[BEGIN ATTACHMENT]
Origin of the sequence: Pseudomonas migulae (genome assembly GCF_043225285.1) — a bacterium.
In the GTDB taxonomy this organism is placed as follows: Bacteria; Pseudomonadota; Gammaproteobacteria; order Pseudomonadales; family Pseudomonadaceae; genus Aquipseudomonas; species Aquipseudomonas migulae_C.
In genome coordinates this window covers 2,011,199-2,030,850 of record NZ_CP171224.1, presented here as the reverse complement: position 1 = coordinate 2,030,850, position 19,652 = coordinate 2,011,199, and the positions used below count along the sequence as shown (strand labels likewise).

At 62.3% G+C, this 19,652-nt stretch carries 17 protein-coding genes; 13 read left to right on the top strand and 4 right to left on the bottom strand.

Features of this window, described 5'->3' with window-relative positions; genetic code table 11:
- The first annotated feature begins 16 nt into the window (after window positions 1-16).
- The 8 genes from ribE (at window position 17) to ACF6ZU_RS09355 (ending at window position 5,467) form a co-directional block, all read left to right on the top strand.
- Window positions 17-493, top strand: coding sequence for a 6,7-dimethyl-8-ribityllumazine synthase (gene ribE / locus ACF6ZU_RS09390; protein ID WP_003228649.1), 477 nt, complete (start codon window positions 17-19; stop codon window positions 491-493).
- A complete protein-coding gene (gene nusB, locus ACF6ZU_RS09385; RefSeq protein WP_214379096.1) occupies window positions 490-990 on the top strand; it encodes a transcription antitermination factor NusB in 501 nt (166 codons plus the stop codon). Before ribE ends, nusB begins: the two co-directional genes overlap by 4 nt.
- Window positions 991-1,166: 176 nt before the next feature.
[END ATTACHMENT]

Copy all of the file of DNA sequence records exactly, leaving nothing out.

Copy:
Origin of the sequence: Pseudomonas migulae (genome assembly GCF_043225285.1) — a bacterium.
In the GTDB taxonomy this organism is placed as follows: Bacteria; Pseudomonadota; Gammaproteobacteria; order Pseudomonadales; family Pseudomonadaceae; genus Aquipseudomonas; species Aquipseudomonas migulae_C.
In genome coordinates this window covers 2,011,199-2,030,850 of record NZ_CP171224.1, presented here as the reverse complement: position 1 = coordinate 2,030,850, position 19,652 = coordinate 2,011,199, and the positions used below count along the sequence as shown (strand labels likewise).

At 62.3% G+C, this 19,652-nt stretch carries 17 protein-coding genes; 13 read left to right on the top strand and 4 right to left on the bottom strand.

Features of this window, described 5'->3' with window-relative positions; genetic code table 11:
- The first annotated feature begins 16 nt into the window (after window positions 1-16).
- The 8 genes from ribE (at window position 17) to ACF6ZU_RS09355 (ending at window position 5,467) form a co-directional block, all read left to right on the top strand.
- Window positions 17-493, top strand: coding sequence for a 6,7-dimethyl-8-ribityllumazine synthase (gene ribE / locus ACF6ZU_RS09390; protein ID WP_003228649.1), 477 nt, complete (start codon window positions 17-19; stop codon window positions 491-493).
- A complete protein-coding gene (gene nusB, locus ACF6ZU_RS09385; RefSeq protein WP_214379096.1) occupies window positions 490-990 on the top strand; it encodes a transcription antitermination factor NusB in 501 nt (166 codons plus the stop codon). Before ribE ends, nusB begins: the two co-directional genes overlap by 4 nt.
- Window positions 991-1,166: 176 nt before the next feature.